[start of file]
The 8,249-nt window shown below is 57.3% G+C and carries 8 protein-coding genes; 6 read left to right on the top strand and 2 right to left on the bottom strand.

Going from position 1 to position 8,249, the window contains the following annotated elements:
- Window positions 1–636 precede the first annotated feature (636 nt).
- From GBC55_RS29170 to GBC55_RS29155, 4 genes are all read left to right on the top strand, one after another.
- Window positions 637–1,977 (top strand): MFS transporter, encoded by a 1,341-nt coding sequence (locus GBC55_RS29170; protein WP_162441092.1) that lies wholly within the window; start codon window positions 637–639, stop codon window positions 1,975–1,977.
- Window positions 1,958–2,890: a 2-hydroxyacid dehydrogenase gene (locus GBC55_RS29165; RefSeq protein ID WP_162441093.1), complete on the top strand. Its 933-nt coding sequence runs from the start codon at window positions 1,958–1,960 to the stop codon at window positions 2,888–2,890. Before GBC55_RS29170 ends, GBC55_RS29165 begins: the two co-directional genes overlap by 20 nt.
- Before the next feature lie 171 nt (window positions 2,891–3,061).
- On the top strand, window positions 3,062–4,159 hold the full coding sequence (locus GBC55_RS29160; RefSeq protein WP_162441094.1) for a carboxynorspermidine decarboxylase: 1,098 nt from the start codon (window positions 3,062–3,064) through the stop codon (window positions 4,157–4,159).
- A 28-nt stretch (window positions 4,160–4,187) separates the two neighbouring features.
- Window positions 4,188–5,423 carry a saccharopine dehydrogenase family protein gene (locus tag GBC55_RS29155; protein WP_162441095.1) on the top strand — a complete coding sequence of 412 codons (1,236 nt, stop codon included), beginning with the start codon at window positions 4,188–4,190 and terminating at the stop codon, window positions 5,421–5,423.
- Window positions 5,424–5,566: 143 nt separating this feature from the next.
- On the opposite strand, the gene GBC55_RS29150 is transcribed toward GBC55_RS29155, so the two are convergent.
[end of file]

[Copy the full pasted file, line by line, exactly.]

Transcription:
The 8,249-nt window shown below is 57.3% G+C and carries 8 protein-coding genes; 6 read left to right on the top strand and 2 right to left on the bottom strand.

Going from position 1 to position 8,249, the window contains the following annotated elements:
- Window positions 1–636 precede the first annotated feature (636 nt).
- From GBC55_RS29170 to GBC55_RS29155, 4 genes are all read left to right on the top strand, one after another.
- Window positions 637–1,977 (top strand): MFS transporter, encoded by a 1,341-nt coding sequence (locus GBC55_RS29170; protein WP_162441092.1) that lies wholly within the window; start codon window positions 637–639, stop codon window positions 1,975–1,977.
- Window positions 1,958–2,890: a 2-hydroxyacid dehydrogenase gene (locus GBC55_RS29165; RefSeq protein ID WP_162441093.1), complete on the top strand. Its 933-nt coding sequence runs from the start codon at window positions 1,958–1,960 to the stop codon at window positions 2,888–2,890. Before GBC55_RS29170 ends, GBC55_RS29165 begins: the two co-directional genes overlap by 20 nt.
- Before the next feature lie 171 nt (window positions 2,891–3,061).
- On the top strand, window positions 3,062–4,159 hold the full coding sequence (locus GBC55_RS29160; RefSeq protein WP_162441094.1) for a carboxynorspermidine decarboxylase: 1,098 nt from the start codon (window positions 3,062–3,064) through the stop codon (window positions 4,157–4,159).
- A 28-nt stretch (window positions 4,160–4,187) separates the two neighbouring features.
- Window positions 4,188–5,423 carry a saccharopine dehydrogenase family protein gene (locus tag GBC55_RS29155; protein WP_162441095.1) on the top strand — a complete coding sequence of 412 codons (1,236 nt, stop codon included), beginning with the start codon at window positions 4,188–4,190 and terminating at the stop codon, window positions 5,421–5,423.
- Window positions 5,424–5,566: 143 nt separating this feature from the next.
- On the opposite strand, the gene GBC55_RS29150 is transcribed toward GBC55_RS29155, so the two are convergent.